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[Note: All images on this page are reduced; clicking one will provide the full-sized photo.]

Several years ago, I bought a 1984 Les Paul "Studio" model quite cheaply, complete with an aftermarket whammy bar of unknown origin. Although I was cautiously optimistic, this bar proved to be even more prone to the standard problems associated with the hardware, such as not returning to perfect tune after using it and rapid loss of harmonics due to slight variations in string length. It appears in the photos on the main page under the letter "N".

Around this time, my excellent luthier was designing a conceptually new vibrato bar (to use the older term) to use with Les Pauls, and agreed to fit mine with one of the first models. In early September, he called to say it was finished! The finished product is pictured to the left. As it turned out, this whammy bar is prototype #3.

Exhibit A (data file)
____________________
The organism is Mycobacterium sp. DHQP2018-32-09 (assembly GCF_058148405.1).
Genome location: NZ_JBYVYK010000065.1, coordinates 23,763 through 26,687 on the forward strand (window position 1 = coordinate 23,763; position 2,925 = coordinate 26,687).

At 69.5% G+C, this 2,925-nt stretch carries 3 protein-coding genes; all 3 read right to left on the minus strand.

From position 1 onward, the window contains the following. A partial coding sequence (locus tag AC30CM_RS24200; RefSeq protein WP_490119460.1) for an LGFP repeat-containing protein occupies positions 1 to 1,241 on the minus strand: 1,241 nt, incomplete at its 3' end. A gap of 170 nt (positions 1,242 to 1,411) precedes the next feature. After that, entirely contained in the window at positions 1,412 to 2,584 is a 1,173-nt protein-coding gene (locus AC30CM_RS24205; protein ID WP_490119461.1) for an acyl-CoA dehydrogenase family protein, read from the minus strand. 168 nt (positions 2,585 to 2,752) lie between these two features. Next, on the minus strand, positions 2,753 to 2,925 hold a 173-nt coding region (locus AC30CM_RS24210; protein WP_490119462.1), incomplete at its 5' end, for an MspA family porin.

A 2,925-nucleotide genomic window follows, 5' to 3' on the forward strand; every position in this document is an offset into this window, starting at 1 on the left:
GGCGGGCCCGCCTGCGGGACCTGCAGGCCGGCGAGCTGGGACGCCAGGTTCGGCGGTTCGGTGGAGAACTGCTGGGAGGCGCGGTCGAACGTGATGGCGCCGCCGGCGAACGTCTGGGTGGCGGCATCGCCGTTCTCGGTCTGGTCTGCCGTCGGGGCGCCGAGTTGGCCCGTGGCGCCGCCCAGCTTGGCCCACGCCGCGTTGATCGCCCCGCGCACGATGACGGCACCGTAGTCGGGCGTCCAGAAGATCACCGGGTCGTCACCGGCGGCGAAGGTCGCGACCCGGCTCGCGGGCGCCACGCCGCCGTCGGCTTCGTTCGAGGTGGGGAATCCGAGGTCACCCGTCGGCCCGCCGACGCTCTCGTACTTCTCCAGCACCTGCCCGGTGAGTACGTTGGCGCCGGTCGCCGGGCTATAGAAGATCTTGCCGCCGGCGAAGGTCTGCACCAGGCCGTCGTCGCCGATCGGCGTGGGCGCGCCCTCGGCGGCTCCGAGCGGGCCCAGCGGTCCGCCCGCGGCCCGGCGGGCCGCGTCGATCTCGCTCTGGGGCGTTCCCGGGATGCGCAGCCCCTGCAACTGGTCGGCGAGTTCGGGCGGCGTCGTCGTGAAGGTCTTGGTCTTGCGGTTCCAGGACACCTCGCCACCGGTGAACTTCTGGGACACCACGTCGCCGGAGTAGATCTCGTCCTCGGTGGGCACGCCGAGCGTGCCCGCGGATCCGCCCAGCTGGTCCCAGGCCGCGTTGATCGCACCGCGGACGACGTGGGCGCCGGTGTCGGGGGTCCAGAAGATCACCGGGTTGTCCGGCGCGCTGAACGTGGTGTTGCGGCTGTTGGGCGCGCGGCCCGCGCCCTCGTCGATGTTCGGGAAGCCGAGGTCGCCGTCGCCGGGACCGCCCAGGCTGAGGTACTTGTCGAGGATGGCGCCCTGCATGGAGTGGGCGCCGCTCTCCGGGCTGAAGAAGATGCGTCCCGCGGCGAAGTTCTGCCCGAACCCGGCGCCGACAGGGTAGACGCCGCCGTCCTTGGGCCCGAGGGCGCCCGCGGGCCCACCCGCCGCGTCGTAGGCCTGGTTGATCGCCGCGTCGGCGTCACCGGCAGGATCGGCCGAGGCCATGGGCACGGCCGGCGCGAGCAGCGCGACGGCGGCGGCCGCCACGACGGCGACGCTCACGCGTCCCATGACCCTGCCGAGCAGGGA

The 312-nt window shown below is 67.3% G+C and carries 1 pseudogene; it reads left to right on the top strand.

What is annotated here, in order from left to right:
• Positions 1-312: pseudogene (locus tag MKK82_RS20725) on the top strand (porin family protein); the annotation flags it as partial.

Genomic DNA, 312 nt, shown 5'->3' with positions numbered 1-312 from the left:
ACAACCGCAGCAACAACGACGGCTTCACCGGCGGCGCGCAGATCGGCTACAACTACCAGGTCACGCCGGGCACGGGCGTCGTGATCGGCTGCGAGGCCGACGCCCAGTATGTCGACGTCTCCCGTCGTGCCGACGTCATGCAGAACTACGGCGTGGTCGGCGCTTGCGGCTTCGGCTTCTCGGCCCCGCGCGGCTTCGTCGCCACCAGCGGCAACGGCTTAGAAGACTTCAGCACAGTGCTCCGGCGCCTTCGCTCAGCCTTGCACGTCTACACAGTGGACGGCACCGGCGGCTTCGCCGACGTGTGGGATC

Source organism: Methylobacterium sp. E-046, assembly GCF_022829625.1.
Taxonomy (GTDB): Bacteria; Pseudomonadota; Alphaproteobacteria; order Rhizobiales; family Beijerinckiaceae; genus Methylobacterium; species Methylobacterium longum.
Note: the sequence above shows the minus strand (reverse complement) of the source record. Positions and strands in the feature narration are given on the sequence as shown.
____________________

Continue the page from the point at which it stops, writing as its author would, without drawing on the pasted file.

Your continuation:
It's an amazing piece of engineering, requiring only a small footprint on the axe, but, most importantly, the guitar snaps back into perfect tune after pushing the bar down to the body - I have *never* experienced such perfection in a whammy bar.

Below is a series of close-ups to show the detail of this new technology. Patents have already been filed, so the next step is to locate an entity wishing to license and market the product. Once the word about this new design gets around, I think it will become the industry standard.

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Copyright ©2011 - T. Howard Black
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